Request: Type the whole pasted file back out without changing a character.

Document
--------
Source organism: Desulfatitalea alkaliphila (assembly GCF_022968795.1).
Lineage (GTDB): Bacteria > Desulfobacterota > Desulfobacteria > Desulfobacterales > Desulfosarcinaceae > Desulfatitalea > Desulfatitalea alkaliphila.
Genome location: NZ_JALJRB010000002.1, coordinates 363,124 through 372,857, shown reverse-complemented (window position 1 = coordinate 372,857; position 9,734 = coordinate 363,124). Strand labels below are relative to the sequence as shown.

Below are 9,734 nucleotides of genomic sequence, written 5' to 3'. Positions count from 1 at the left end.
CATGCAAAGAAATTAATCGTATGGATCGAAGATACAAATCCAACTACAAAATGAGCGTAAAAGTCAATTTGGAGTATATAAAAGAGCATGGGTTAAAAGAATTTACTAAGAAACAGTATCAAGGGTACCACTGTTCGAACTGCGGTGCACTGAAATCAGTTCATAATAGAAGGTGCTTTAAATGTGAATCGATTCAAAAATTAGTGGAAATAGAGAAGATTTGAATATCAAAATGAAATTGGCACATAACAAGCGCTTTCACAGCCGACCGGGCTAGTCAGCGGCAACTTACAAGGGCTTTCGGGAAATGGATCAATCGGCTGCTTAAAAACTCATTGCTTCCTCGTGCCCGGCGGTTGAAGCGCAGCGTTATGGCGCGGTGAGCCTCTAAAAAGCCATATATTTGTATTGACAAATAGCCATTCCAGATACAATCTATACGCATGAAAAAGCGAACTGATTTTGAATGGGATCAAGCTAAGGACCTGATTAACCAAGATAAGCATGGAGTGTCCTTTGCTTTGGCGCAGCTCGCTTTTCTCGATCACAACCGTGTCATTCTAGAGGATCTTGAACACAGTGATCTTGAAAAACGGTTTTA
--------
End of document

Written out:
Source organism: Desulfatitalea alkaliphila (assembly GCF_022968795.1).
Lineage (GTDB): Bacteria > Desulfobacterota > Desulfobacteria > Desulfobacterales > Desulfosarcinaceae > Desulfatitalea > Desulfatitalea alkaliphila.
Genome location: NZ_JALJRB010000002.1, coordinates 363,124 through 372,857, shown reverse-complemented (window position 1 = coordinate 372,857; position 9,734 = coordinate 363,124). Strand labels below are relative to the sequence as shown.

Below are 9,734 nucleotides of genomic sequence, written 5' to 3'. Positions count from 1 at the left end.
CATGCAAAGAAATTAATCGTATGGATCGAAGATACAAATCCAACTACAAAATGAGCGTAAAAGTCAATTTGGAGTATATAAAAGAGCATGGGTTAAAAGAATTTACTAAGAAACAGTATCAAGGGTACCACTGTTCGAACTGCGGTGCACTGAAATCAGTTCATAATAGAAGGTGCTTTAAATGTGAATCGATTCAAAAATTAGTGGAAATAGAGAAGATTTGAATATCAAAATGAAATTGGCACATAACAAGCGCTTTCACAGCCGACCGGGCTAGTCAGCGGCAACTTACAAGGGCTTTCGGGAAATGGATCAATCGGCTGCTTAAAAACTCATTGCTTCCTCGTGCCCGGCGGTTGAAGCGCAGCGTTATGGCGCGGTGAGCCTCTAAAAAGCCATATATTTGTATTGACAAATAGCCATTCCAGATACAATCTATACGCATGAAAAAGCGAACTGATTTTGAATGGGATCAAGCTAAGGACCTGATTAACCAAGATAAGCATGGAGTGTCCTTTGCTTTGGCGCAGCTCGCTTTTCTCGATCACAACCGTGTCATTCTAGAGGATCTTGAACACAGTGATCTTGAAAAACGGTTTTA